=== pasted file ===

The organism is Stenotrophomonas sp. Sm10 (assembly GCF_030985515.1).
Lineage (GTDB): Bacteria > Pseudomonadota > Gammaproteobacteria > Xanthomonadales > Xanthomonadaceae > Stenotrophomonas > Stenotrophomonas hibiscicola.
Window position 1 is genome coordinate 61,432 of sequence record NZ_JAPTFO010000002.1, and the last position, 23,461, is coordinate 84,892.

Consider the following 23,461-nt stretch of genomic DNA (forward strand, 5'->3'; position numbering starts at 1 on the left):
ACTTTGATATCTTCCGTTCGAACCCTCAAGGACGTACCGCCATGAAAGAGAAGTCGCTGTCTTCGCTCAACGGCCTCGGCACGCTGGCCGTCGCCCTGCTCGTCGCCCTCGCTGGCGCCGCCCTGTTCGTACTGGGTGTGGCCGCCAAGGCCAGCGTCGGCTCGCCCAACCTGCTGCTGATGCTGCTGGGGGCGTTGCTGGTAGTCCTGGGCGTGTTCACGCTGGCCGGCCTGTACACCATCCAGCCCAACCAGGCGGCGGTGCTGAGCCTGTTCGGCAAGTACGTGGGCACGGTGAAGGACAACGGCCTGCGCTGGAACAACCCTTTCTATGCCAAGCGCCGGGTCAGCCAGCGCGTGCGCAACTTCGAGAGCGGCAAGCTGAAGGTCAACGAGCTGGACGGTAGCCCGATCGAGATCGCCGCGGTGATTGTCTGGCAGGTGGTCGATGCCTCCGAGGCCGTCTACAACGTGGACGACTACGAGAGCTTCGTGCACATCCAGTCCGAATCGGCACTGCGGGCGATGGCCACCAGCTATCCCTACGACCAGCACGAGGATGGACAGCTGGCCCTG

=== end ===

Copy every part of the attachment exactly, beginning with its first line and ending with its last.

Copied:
The organism is Stenotrophomonas sp. Sm10 (assembly GCF_030985515.1).
Lineage (GTDB): Bacteria > Pseudomonadota > Gammaproteobacteria > Xanthomonadales > Xanthomonadaceae > Stenotrophomonas > Stenotrophomonas hibiscicola.
Window position 1 is genome coordinate 61,432 of sequence record NZ_JAPTFO010000002.1, and the last position, 23,461, is coordinate 84,892.

Consider the following 23,461-nt stretch of genomic DNA (forward strand, 5'->3'; position numbering starts at 1 on the left):
ACTTTGATATCTTCCGTTCGAACCCTCAAGGACGTACCGCCATGAAAGAGAAGTCGCTGTCTTCGCTCAACGGCCTCGGCACGCTGGCCGTCGCCCTGCTCGTCGCCCTCGCTGGCGCCGCCCTGTTCGTACTGGGTGTGGCCGCCAAGGCCAGCGTCGGCTCGCCCAACCTGCTGCTGATGCTGCTGGGGGCGTTGCTGGTAGTCCTGGGCGTGTTCACGCTGGCCGGCCTGTACACCATCCAGCCCAACCAGGCGGCGGTGCTGAGCCTGTTCGGCAAGTACGTGGGCACGGTGAAGGACAACGGCCTGCGCTGGAACAACCCTTTCTATGCCAAGCGCCGGGTCAGCCAGCGCGTGCGCAACTTCGAGAGCGGCAAGCTGAAGGTCAACGAGCTGGACGGTAGCCCGATCGAGATCGCCGCGGTGATTGTCTGGCAGGTGGTCGATGCCTCCGAGGCCGTCTACAACGTGGACGACTACGAGAGCTTCGTGCACATCCAGTCCGAATCGGCACTGCGGGCGATGGCCACCAGCTATCCCTACGACCAGCACGAGGATGGACAGCTGGCCCTG